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|Mountain Time Zone|
|Observance of DST|
|DST is observed in certain regions of this time zone between the 2nd Sunday in March and the 1st Sunday in November.|
|DST ended||6 Nov 2016|
|DST begins||12 Mar 2017|
The Mountain Time Zone of North America keeps time by subtracting seven hours from Coordinated Universal Time (UTC), during the shortest days of autumn and winter (UTC−7), and by subtracting six hours during daylight saving time in the spring, summer, and early autumn (UTC−6). The clock time in this zone is based on the mean solar time at the 105th meridian west of the Greenwich Observatory. In the United States, the exact specification for the location of time zones and the dividing lines between zones is set forth in the Code of Federal Regulations at 49 CFR 71.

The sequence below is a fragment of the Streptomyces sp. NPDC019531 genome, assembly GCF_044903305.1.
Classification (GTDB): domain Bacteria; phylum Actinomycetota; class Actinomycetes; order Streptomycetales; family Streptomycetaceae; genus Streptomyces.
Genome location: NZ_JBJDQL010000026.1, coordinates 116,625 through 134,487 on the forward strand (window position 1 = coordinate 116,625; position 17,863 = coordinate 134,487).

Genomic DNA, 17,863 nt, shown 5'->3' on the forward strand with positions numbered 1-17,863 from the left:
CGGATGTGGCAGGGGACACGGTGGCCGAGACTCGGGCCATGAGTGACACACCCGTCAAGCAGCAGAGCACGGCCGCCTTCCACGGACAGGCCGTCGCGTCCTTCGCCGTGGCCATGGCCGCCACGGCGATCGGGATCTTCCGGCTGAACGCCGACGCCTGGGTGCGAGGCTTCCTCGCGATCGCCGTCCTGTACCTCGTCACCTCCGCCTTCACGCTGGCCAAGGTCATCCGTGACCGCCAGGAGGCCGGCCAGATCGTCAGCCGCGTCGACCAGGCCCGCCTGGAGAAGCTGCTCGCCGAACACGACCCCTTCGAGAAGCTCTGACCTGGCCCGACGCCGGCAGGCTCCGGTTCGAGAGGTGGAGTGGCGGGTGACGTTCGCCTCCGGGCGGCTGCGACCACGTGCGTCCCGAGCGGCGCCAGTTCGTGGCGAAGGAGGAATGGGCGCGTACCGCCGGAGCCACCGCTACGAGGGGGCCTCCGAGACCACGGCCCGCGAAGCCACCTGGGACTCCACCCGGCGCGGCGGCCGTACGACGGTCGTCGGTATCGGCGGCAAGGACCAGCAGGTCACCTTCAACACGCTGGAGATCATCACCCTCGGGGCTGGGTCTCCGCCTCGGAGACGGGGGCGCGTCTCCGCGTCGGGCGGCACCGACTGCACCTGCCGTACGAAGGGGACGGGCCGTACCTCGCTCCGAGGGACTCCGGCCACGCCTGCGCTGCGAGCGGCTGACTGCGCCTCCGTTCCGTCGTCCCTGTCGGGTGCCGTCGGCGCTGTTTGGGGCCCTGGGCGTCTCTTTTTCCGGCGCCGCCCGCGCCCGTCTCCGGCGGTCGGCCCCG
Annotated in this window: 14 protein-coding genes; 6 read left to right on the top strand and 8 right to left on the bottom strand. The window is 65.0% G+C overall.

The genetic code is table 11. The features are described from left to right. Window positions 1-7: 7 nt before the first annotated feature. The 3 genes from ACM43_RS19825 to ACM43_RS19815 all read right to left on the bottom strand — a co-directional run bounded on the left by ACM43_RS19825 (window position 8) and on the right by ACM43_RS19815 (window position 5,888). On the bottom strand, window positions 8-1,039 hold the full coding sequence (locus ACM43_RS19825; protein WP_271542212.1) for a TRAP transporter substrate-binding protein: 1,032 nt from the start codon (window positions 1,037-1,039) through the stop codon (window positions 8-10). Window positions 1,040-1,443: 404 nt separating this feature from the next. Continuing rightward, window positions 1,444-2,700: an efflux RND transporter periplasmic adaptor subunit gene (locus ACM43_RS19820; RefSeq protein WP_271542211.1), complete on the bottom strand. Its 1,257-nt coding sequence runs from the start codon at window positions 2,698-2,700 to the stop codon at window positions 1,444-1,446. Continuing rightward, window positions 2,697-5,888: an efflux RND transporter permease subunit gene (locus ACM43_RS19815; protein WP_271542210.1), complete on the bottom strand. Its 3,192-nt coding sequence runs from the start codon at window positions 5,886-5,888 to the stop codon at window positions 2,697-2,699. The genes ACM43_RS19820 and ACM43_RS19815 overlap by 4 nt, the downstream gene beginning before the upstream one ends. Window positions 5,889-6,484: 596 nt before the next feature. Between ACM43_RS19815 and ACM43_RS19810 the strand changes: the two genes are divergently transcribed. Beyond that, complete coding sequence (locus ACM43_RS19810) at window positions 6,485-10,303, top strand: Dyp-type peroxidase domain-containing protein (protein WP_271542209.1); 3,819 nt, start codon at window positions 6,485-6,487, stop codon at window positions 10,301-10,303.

In the United States and Canada, this time zone is generically called Mountain Time (MT). Specifically, it is Mountain Standard Time (MST) when observing standard time (fall and winter), and Mountain Daylight Time (MDT) when observing daylight saving time (spring and summer). The term refers to the fact that the Rocky Mountains, which range from northwestern Canada to the US state of New Mexico, are located almost entirely in the time zone. In Mexico, this time zone is known as the Pacific Zone.
In some areas, starting in 2007, the local time changes from MST to MDT at 2 am MST to 3 am MDT on the second Sunday in March and returns at 2 am MDT to 1 am MST on the first Sunday in November.
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